The warmer-than-seasonal weather continues in North West Europe, crushing natural gas demand. For now, forecasts suggest more mild weather ahead.

I have updated the chart showing the mean temperature deviation vs the 30-year average up to Jan 5, including 10-day ahead forecast. pic.twitter.com/Fi9uLoogib

— Javier Blas (@JavierBlas) January 6, 2023

But wholesale gas prices are still over double their levels two years ago, despite dropping back from their highs after the Ukraine invasion last year.

UK next-month wholesale gas price over the last two years
UK next-month wholesale gas price over the last two years Photograph: Refinitiv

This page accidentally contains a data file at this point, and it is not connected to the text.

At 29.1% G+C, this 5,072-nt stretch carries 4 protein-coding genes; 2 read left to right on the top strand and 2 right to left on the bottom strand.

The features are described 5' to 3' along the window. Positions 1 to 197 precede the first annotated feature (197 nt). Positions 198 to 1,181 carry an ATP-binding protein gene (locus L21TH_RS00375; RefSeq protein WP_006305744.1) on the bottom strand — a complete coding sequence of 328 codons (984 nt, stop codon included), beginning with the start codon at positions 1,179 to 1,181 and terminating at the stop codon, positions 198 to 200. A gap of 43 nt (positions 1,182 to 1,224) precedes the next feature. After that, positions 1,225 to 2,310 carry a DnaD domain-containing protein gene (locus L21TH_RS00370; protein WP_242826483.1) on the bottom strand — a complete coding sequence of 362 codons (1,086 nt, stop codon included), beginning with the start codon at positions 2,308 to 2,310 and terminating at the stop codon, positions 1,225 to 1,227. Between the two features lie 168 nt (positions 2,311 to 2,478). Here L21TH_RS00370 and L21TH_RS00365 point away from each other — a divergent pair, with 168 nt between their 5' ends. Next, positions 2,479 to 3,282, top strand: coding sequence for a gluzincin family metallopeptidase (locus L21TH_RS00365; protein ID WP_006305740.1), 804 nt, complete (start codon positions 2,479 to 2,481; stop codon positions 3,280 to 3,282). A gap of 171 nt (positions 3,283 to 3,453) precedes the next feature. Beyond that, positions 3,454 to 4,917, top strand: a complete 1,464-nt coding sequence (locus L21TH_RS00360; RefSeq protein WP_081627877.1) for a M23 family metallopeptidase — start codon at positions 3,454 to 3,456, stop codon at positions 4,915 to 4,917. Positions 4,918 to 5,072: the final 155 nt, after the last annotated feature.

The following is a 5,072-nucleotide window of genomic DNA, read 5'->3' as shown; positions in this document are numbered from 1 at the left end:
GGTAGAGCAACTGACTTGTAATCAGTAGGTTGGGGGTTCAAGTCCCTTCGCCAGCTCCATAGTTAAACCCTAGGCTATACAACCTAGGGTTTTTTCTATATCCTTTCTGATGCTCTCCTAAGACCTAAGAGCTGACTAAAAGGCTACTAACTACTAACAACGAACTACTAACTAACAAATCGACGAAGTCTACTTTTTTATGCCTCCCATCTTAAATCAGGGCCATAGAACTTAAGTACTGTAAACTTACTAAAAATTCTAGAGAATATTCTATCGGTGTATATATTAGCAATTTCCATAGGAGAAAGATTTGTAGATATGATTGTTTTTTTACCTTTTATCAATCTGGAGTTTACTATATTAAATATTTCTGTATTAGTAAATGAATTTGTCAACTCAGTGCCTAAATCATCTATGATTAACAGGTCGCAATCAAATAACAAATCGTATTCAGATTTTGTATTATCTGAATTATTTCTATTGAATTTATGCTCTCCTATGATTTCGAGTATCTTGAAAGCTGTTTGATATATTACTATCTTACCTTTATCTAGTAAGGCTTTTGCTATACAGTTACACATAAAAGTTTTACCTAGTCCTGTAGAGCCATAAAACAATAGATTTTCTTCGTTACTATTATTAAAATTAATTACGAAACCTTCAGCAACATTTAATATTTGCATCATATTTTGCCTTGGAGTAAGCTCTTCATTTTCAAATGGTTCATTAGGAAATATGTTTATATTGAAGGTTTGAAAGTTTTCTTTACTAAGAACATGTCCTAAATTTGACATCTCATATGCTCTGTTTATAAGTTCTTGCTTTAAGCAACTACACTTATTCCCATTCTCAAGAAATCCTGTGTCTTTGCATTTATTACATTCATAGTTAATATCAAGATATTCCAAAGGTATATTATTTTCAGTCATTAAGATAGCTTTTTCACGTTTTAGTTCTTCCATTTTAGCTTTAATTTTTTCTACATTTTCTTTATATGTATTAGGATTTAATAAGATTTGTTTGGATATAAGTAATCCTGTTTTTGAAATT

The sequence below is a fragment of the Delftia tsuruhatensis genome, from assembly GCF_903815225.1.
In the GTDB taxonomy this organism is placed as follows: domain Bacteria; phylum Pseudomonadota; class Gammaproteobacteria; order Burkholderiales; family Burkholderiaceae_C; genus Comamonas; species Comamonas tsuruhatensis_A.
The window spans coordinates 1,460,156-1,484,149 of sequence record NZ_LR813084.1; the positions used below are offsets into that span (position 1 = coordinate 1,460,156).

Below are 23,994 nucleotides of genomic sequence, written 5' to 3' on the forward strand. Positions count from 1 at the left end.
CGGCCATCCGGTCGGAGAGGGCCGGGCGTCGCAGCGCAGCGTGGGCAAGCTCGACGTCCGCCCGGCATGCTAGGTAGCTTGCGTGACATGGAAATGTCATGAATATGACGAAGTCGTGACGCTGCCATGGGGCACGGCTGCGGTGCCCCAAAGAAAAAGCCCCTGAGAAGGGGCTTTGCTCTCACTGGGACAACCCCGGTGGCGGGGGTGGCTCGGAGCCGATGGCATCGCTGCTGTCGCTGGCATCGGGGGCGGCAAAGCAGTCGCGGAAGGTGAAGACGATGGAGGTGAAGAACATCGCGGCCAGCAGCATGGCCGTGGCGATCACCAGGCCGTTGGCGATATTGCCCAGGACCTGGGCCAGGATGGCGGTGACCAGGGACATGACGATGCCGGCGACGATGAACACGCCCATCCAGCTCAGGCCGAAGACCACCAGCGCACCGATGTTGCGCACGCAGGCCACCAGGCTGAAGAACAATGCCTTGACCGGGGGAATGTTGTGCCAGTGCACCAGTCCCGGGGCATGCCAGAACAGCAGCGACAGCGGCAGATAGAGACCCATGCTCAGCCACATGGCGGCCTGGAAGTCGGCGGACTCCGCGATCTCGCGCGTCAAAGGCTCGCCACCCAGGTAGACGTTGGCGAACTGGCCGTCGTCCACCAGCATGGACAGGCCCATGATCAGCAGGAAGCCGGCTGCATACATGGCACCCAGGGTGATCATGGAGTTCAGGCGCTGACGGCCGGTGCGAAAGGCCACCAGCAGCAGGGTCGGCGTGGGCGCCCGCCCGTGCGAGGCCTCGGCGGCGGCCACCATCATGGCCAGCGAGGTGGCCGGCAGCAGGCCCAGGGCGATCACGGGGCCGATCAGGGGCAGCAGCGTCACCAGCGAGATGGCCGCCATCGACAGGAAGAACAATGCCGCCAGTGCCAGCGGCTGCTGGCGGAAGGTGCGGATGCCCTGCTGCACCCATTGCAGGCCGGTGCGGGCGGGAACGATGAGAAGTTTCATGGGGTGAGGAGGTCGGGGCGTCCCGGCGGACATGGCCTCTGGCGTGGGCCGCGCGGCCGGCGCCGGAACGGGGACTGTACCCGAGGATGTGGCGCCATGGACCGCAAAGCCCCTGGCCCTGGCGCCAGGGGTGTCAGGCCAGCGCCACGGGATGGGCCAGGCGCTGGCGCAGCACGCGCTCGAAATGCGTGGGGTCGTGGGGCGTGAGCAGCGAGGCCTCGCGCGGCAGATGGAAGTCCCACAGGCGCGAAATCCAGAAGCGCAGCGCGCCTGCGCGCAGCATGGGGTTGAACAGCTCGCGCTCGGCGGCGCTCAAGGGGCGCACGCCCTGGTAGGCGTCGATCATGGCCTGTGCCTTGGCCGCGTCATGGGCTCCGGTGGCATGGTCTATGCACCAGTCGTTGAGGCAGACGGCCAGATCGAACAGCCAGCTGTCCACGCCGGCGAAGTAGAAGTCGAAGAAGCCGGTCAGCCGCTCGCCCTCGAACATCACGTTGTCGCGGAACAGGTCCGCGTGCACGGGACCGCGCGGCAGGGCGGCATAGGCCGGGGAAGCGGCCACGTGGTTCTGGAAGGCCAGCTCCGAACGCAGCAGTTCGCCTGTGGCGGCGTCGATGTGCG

Also coming up today

A leading thinktank has warned that British households are only halfway through a two-year cost of living crisis which will wipe over £2,000 off average incomes.

Typical disposable incomes for working-age family households are on track to fall by 3% in this financial year, and by 4% in the year to April 2024, according to the Resolution Foundation.

Resolution’s annual Living Standards Outlook for 2023 finds that only incomes of the very richest will rise, while middle-income households will struggle to make ends meet after an average £2,100 loss.

This income squeeze has fuelled industrial unrest across the UK in recent months, with strikes on the railways, in the civil service and within the NHS.

Ministers are set to hold a series of meetings with union leaders today. Rail minister Huw Merriman will hold talks with railway union bosses, who insist the Government is blocking a deal to end the long-running row over pay, jobs and conditions.

European stock markets are expected to open higher, as investors cling to hopes that the inflation squeeze may have peaked.

The agenda